Lisa Harmon says there is no intrigue attached to her decision to step down as director of the Downtown Billings Alliance.
“No scandal, no crisis,” she said. Just math.
“I’m in my 50s and I’ve probably only got one career move left,” she said.
And she says she doesn’t have a clue what she’ll do next. Her plan is to stay on with the DBA until June 30, unless her successor is chosen before then, and then to see what happens.
Her 12-year stint with the downtown organization, she said, has been “the biggest honor of my life and the biggest job I’ve ever done.”
Since being hired as the operations manager of the Downtown Billings Partnership in 2005, that big job has included forming a Business Improvement District, under which business and property owners collectively pay for services focused on keeping the downtown clean and safe.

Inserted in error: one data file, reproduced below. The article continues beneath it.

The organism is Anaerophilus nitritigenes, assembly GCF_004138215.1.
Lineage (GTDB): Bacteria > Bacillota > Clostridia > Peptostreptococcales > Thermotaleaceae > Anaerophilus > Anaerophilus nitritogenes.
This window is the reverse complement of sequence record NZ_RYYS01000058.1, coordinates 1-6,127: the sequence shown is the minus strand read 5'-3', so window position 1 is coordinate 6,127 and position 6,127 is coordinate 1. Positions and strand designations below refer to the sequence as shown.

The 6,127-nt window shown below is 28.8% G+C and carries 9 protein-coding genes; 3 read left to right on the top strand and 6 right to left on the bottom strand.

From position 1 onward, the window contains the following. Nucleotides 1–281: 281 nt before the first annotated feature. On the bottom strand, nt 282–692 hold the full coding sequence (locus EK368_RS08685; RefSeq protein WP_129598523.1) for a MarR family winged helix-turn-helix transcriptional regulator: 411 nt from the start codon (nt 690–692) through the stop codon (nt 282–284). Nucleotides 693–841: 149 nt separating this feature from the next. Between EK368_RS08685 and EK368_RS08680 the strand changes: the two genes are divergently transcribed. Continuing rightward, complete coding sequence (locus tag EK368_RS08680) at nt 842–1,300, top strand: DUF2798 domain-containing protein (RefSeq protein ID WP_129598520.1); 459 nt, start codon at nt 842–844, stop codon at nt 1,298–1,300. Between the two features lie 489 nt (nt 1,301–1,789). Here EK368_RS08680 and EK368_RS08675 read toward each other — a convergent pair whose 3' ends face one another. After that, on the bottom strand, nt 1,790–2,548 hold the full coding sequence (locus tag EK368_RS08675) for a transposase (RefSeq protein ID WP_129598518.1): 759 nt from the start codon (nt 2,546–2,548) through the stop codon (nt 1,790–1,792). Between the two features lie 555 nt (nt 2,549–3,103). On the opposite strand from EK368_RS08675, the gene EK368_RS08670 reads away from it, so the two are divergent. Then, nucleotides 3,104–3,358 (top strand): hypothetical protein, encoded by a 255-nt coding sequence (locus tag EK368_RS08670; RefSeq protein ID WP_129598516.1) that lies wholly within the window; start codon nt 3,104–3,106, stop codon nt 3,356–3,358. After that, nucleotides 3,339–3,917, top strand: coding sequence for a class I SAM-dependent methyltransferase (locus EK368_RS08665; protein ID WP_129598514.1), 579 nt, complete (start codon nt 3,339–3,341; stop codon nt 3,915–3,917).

Since 2010, as an expansion of that program, downtown property owners have paid nearly $800,000 for two police officers who work the downtown beat exclusively.
In 2006 she helped launch Spare Change for Real Change, to which people were encouraged to make donations as an alternative to supporting panhandlers, with proceeds going to programs that help homeless people and transients.
The DBA also kept adding events and enlarging others—including the Alive After 5 concert series, Strawberry Fest, the Purple 5K run, HarvestFest, parades and a Christmas Stroll—adding up to about 50 events a year downtown. The popular downtown ArtWalk also came under the DBA’s umbrella.
“This organization came into being with her leadership,” said Sam Merrick, who sits on two DBA boards and is also on the search committee to find Harmon’s successor.
“She’s the Pied Piper of downtown,” he said. “She talks and people follow.”
Harmon, a native of Virginia Beach, Va., taught high school French and German for five years, then started a healthy-cookie company in Virginia in the late 1980s. After moving to Billings with her then-husband in 1993, Harmon re-launched the company as Montana Moon Cookies, which she ran for 10 years with her two sisters.